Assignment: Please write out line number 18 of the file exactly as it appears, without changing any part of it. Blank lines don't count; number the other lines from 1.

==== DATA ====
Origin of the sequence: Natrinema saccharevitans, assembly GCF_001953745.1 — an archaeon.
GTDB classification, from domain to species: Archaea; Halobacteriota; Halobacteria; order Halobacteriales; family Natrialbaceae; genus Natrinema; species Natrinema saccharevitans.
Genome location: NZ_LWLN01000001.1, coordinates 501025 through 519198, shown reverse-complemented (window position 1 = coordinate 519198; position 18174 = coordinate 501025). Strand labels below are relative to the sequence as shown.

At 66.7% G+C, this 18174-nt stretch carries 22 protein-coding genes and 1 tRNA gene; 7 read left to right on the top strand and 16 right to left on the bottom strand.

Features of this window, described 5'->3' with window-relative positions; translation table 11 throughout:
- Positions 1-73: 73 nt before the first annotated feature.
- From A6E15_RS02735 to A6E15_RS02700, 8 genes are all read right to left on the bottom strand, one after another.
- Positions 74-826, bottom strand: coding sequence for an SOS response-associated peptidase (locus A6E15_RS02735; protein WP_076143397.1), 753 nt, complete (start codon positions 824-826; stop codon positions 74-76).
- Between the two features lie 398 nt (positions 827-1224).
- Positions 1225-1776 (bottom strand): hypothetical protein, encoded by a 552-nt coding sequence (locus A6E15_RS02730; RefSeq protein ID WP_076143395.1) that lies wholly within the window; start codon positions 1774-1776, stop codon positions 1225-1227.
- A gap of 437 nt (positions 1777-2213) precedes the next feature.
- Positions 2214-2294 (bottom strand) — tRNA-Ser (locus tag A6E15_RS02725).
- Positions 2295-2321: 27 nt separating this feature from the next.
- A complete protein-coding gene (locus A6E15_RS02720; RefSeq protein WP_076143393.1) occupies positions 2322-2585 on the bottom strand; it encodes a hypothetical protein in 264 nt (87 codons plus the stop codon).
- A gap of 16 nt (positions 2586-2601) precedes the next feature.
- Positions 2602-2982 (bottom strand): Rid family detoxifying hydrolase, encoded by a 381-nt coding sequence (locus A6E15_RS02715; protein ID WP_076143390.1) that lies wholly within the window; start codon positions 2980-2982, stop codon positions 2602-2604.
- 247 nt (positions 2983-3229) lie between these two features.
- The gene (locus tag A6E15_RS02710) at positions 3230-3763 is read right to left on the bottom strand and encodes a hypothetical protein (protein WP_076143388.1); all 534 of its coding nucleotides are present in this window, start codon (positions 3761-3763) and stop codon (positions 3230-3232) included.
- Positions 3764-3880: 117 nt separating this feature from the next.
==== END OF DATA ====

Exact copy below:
- The gene (locus tag A6E15_RS02710) at positions 3230-3763 is read right to left on the bottom strand and encodes a hypothetical protein (protein WP_076143388.1); all 534 of its coding nucleotides are present in this window, start codon (positions 3761-3763) and stop codon (positions 3230-3232) included.